Anyway, I did a similar setup- I bolted a semisacrificial chunk of 1/2" to the top of my old Gorton rotary table, then milled a shallow pocket in it, to retain the bushing I'd made.



                I don't have a slotting head, so I first marked out and drilled the corners out...



                Then used a long 3/16" endmill to carefully shave away some of the remaining corner.



                After that, I used a homemade "broach" tool I got with my lathe many years ago- it's a 5/8" shank with a piece of 1/2" HSS pressed or maybe brazed in place. You fit in in the quill with a 5/8" collet, lock the spindle (in my case using the spindle brake and two bungee cords ) and use the quill as an arbor type press.



                The trick on the corners- in my case- was to start in the middle, broach to the scribe line, then traverse the table slightly to then cut along the scribe 'til you hit the corner. The DRO helped keep my center so I didn't get too far out of whack, but yeah, it was slow going, and I had to take small bites and lots of "spring passes".

                But, I got the job done and the guy was happy with it.

                Doc.
                Doc's Machine. (Probably not what you expect.)

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                • #9
                  Could the head have been trammed to compensate for the taper?

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                  • #10
                    Originally posted by Alan Smith View Post
                    Good job. Surprised you're getting a taper cut as that looks like a really stout slotter head. Presumably there is a little wear in the slide?
                    I was quite surprised at the taper too. I think most slotting heads are rarely used and this one was no exception. I tore it down to parade rest and there was little to no wear in the slide, body and gib. Slotting heads in general rotate 360 degrees on the X axis but offer no adjustments in the Y axis. Prior to machining, the slotting ram was set vertical to the spacer and the slotting tool was then checked to see if it was vertical, and it was.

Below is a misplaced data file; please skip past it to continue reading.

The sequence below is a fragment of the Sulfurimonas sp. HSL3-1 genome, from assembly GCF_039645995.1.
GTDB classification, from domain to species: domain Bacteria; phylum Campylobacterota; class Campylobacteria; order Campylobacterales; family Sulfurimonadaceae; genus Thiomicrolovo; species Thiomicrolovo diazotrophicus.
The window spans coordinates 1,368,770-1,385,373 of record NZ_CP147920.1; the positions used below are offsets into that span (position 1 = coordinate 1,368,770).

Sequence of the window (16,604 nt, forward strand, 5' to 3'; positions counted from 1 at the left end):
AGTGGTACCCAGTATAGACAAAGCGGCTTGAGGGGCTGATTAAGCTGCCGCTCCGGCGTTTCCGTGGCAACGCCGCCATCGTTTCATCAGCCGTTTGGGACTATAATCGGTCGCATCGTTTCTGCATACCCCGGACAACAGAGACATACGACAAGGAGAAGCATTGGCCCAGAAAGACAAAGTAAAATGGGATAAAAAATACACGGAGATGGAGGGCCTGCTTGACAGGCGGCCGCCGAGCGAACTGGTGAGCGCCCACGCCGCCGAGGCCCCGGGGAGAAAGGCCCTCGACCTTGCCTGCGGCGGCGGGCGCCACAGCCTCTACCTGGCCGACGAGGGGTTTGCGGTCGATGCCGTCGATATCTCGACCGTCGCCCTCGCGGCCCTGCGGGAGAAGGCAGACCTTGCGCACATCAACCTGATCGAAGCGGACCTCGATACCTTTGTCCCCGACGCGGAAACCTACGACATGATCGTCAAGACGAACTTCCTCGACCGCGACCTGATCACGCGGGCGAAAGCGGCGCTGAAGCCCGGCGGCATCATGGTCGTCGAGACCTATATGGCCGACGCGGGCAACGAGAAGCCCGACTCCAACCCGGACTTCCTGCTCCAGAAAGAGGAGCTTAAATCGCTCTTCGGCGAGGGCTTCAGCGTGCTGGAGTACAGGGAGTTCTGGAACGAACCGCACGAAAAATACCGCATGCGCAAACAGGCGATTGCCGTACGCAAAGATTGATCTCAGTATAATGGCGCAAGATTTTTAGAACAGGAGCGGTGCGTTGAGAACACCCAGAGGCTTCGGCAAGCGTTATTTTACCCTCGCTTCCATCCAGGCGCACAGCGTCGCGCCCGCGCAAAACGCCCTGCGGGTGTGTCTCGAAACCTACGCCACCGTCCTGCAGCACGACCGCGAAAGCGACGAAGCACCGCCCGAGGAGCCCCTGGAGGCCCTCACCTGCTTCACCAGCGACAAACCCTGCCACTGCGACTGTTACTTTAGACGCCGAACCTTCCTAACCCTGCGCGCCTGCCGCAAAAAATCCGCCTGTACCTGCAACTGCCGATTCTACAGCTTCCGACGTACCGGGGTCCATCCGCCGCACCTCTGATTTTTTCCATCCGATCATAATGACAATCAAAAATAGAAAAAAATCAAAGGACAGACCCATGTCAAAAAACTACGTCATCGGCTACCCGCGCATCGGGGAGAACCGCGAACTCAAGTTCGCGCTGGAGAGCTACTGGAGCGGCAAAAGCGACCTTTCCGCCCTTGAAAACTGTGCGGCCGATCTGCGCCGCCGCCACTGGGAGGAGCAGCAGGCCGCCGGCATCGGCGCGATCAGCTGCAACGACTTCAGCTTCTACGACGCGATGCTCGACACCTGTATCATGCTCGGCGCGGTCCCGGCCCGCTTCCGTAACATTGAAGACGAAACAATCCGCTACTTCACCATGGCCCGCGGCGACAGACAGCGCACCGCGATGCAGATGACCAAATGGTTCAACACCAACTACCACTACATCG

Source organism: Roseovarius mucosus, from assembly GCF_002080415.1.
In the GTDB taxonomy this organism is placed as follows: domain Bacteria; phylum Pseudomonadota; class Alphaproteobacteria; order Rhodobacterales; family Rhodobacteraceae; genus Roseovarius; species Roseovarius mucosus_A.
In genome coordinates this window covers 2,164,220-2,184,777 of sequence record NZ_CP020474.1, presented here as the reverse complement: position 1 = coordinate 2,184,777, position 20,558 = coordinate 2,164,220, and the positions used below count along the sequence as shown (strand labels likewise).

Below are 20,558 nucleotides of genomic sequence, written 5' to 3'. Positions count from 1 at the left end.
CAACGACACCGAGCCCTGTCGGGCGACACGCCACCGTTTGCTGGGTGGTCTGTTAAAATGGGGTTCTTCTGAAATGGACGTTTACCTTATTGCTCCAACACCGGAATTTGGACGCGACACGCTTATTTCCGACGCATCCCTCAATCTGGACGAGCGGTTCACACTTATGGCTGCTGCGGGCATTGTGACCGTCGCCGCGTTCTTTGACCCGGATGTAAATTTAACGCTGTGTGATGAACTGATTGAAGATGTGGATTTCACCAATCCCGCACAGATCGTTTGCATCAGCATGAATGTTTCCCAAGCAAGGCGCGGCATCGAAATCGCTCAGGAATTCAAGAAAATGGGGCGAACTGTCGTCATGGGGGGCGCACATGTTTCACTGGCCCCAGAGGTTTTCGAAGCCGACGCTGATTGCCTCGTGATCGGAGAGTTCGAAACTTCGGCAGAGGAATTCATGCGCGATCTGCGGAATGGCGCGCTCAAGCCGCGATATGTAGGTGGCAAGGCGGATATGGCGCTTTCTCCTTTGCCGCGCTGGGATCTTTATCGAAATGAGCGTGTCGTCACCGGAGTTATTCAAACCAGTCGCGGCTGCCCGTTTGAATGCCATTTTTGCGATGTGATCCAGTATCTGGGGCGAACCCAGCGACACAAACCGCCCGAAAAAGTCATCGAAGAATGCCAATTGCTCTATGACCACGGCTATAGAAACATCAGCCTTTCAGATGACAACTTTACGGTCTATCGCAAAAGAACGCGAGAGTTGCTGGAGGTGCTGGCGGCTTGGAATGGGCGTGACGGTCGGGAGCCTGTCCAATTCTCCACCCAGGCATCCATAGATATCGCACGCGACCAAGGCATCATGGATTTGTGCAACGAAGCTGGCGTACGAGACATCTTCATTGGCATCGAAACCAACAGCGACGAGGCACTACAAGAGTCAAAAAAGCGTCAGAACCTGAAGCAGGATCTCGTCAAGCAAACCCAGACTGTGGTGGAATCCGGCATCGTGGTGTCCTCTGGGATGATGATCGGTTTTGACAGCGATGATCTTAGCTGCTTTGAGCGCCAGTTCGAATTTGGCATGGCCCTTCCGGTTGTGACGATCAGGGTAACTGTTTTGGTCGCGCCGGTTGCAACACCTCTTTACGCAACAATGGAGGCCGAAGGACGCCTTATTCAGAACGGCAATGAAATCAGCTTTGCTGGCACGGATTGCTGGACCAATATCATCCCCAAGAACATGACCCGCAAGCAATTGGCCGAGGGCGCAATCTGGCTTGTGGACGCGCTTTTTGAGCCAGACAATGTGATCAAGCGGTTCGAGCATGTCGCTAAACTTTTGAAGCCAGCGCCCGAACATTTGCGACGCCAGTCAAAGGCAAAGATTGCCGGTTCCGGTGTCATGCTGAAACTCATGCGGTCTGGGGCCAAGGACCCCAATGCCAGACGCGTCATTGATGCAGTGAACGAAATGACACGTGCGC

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                    • #11
                      Originally posted by old mart View Post
                      Could the head have been trammed to compensate for the taper?
                      Limited tramming options on slotting heads but I did the best I could

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                      • #12
                        Originally posted by Ian B View Post
                        Really nice work!

                        I'm also surprised at the taper, as you obviously sharpened the cutter well. If it was tool flex, then just letting it run should have sorted that out. Maybe cutting the opposite corner would have given you a taper in the opposite direction? Almost sounds as if something wasn't square.

                        Ian
                        I totally agree squareness was likely to be an issue so I addressed it in the beginning. And I also agree spring passes should have cleaned up any tool flex that was happening but it didn't. That's why I'm leaning more toward poor tool geometry 1st and not enough tool cross section 2nd. If I had the time I'd get to the bottom of this before the next slotting job comes around.

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                        • #13
                          Curious how much time you estimated for this job, including making the tooling? Did you consider using the slotting head as a big die filer to clean up after the broaching?

                          1/2" square tool bit is more flexible than you think. Not wanting to buy a broach, you could have bought some 3/4" tool steel.
                          Had you mentioned this job two weeks ago, I could have mailed you a 3/4" lathe bit for the cost of postage.

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                          • #14
                            After looking at Doc's approach I should have drilled the corners to lessen the amount of material the tool had to remove. Well done Doc

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                            • #15
                              The taper in the hole might be due to insufficient relief on the cutting tool. Is it possible to tilt the slotting head to compensate for the taper? That would require feeding in only the X direction.

                              Nice Work.